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Leg Extension vs Leg Curl: What's the Difference

Leg extensions and leg curls (aka hamstring curls) are effective exercises for building muscle mass in your legs. Although compound movements like squats and deadlifts simultaneously engage multiple muscle groups, incorporating isolation exercises like leg extensions and leg curls specifically target and develop your anterior and posterior leg muscles to help strengthen them and fix lagging muscle groups.

Leg extensions and leg curls have similarities, such as knee biomechanics, but they target different lower body portions. Many training programs incorporate both on leg day and we agree that that's the right approach. In this detailed comparison, we'll explore these exercises in depth to assist you in adding these exercises to your routine. 

What Is the Leg Extension?

The leg extension is an isolation exercise that uses the knee extension mechanism to target the quad muscles. It’s a machine-based routine that works with resistance with cable weight plates. 

The leg extension machine is a staple in all commercial gyms and is becoming very popular for home gym owners as well.

Leg Extension Machines

Benefits of the Leg Extension

The primary benefit of the leg extension is that it reinforces your patella (knee) and surrounding tissues. This encourages muscle growth in the quadriceps and improves overall knee joint mobility. Below are other important benefits of this routine.

Quad Isolation

Squats and deadlifts target the hamstrings and glutes alongside your quads. This can take away from maximum quad activation. Leg extensions isolate your quadriceps, ensuring they get the attention needed for increases in strength and size.

Carryover to Exercises Like Squats

Since leg extensions are weight-loaded movements, you can use them to improve your performance for compound lifts like the deadlift or squats since they build stronger quads. And your quads are the prime movers when doing squats. 

Improves Knee Health

Leg extensions help you improve your strength at the terminal point of your knee extension, leading to better knee health. With healthy knees, your muscles can shorten and stretch to complete a full range of motion.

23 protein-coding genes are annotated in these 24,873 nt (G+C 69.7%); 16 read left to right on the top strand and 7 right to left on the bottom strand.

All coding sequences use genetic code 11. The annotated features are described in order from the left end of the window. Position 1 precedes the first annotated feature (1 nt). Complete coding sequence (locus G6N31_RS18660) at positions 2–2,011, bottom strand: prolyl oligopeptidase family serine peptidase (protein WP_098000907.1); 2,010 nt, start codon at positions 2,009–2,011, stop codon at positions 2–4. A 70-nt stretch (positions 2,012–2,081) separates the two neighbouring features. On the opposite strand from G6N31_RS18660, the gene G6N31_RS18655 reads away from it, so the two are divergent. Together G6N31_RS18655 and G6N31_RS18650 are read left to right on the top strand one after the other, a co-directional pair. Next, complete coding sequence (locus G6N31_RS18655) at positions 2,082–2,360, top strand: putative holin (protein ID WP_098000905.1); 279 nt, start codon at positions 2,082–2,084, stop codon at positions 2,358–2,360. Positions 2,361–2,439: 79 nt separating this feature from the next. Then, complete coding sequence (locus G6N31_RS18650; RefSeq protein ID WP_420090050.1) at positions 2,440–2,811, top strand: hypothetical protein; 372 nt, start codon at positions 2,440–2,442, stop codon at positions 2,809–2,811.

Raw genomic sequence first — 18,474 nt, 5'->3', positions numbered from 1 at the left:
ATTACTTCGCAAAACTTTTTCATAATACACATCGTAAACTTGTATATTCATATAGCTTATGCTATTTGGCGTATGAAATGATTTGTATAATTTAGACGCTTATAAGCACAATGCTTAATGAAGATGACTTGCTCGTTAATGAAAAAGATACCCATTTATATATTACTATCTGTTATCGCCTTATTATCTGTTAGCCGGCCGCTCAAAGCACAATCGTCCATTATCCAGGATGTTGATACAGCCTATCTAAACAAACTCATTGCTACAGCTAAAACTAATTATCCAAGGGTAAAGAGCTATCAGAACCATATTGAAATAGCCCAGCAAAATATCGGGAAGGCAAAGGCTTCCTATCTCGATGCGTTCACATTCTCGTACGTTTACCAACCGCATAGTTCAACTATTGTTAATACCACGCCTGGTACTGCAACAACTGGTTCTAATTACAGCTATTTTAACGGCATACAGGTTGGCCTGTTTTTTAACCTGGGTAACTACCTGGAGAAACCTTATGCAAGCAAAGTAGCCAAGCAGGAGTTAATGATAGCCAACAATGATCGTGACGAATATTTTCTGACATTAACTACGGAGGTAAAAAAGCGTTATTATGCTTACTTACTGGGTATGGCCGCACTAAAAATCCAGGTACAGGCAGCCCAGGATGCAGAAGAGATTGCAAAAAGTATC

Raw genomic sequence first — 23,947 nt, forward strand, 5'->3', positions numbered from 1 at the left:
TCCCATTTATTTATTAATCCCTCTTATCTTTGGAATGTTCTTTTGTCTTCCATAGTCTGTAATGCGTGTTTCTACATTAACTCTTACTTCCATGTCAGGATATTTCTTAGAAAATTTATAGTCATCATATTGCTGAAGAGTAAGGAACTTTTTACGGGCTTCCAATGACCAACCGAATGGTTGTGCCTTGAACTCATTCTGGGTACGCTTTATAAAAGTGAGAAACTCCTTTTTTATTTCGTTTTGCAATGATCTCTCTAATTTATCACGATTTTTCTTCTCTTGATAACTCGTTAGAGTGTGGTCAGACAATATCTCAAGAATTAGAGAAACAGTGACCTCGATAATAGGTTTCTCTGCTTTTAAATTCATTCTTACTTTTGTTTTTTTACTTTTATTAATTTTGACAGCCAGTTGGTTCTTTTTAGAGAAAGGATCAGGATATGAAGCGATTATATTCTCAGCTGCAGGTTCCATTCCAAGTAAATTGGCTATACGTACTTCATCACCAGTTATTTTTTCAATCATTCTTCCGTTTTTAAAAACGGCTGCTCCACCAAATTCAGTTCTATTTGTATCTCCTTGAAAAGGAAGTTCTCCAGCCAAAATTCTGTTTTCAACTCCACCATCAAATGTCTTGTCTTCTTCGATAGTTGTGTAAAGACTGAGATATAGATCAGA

Better for the Hip and Back

Doing compound routines like squats or deadlifts with hip or back pain is next to impossible. Leg extensions can help you strengthen and build muscle while reducing your risk of injury. Compared to compound exercises, leg extensions put no strain on your hip or back when moving weight. 

Non-Fatiguing

You can do many reps and sets of leg extensions without burning out. This isolation exercise is non-fatiguing, so you can easily add more volume for leg growth without risking overtraining. 

Focused Hypertrophy

Leg extensions are among the best exercises to induce muscle hypertrophy in your quads (1). They'll beef up your quads and thicken your thighs. 

Muscles Worked by the Leg Extension

The leg extension is an isolation exercise that trains the quadriceps muscles. Your quads are made up of, from smallest to largest, the vastus intermedius, rectus femoris, vastus medialis, and vastus lateralis. Leg extensions help you define your quads and, ultimately, your thighs.

How to Perform Leg Extensions

  1. Set the machine back pad to position your knee bent over the front of your seat. 

  2. Adjust the leg pad so it’s just above your feet at the ankle for the duration of the exercise.

  3. Sit upright and keep your spine neutral, then grab the handles on the side of the machine for stability. 

  4. Firmly put your feet under the pad with your toes pointing upwards. This is your starting position. 

  5. Extend your legs at a moderate speed to lift the weight and straighten your knees, then pause for a second or two.